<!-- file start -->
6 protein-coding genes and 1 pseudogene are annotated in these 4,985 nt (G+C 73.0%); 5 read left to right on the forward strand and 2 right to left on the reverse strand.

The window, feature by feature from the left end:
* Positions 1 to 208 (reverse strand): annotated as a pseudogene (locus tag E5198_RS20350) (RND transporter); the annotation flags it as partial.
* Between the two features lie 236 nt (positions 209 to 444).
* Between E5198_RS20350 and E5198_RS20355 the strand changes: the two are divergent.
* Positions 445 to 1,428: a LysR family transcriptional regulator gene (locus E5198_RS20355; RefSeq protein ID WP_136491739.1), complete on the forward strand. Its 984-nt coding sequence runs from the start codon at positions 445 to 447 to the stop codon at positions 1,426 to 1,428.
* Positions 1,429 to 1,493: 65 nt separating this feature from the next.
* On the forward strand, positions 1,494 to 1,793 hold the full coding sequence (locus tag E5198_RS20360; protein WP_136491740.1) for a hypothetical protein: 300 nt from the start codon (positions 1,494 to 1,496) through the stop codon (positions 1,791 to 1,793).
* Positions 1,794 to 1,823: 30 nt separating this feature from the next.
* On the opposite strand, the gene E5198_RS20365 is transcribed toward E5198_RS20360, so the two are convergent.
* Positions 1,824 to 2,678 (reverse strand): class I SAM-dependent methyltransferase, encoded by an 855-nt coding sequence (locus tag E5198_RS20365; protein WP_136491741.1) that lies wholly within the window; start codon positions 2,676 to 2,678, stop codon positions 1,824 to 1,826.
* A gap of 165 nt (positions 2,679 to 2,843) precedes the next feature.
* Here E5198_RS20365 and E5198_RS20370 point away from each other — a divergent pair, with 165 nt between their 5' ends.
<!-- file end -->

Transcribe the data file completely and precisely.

6 protein-coding genes and 1 pseudogene are annotated in these 4,985 nt (G+C 73.0%); 5 read left to right on the forward strand and 2 right to left on the reverse strand.

The window, feature by feature from the left end:
* Positions 1 to 208 (reverse strand): annotated as a pseudogene (locus tag E5198_RS20350) (RND transporter); the annotation flags it as partial.
* Between the two features lie 236 nt (positions 209 to 444).
* Between E5198_RS20350 and E5198_RS20355 the strand changes: the two are divergent.
* Positions 445 to 1,428: a LysR family transcriptional regulator gene (locus E5198_RS20355; RefSeq protein ID WP_136491739.1), complete on the forward strand. Its 984-nt coding sequence runs from the start codon at positions 445 to 447 to the stop codon at positions 1,426 to 1,428.
* Positions 1,429 to 1,493: 65 nt separating this feature from the next.
* On the forward strand, positions 1,494 to 1,793 hold the full coding sequence (locus tag E5198_RS20360; protein WP_136491740.1) for a hypothetical protein: 300 nt from the start codon (positions 1,494 to 1,496) through the stop codon (positions 1,791 to 1,793).
* Positions 1,794 to 1,823: 30 nt separating this feature from the next.
* On the opposite strand, the gene E5198_RS20365 is transcribed toward E5198_RS20360, so the two are convergent.
* Positions 1,824 to 2,678 (reverse strand): class I SAM-dependent methyltransferase, encoded by an 855-nt coding sequence (locus tag E5198_RS20365; protein WP_136491741.1) that lies wholly within the window; start codon positions 2,676 to 2,678, stop codon positions 1,824 to 1,826.
* A gap of 165 nt (positions 2,679 to 2,843) precedes the next feature.
* Here E5198_RS20365 and E5198_RS20370 point away from each other — a divergent pair, with 165 nt between their 5' ends.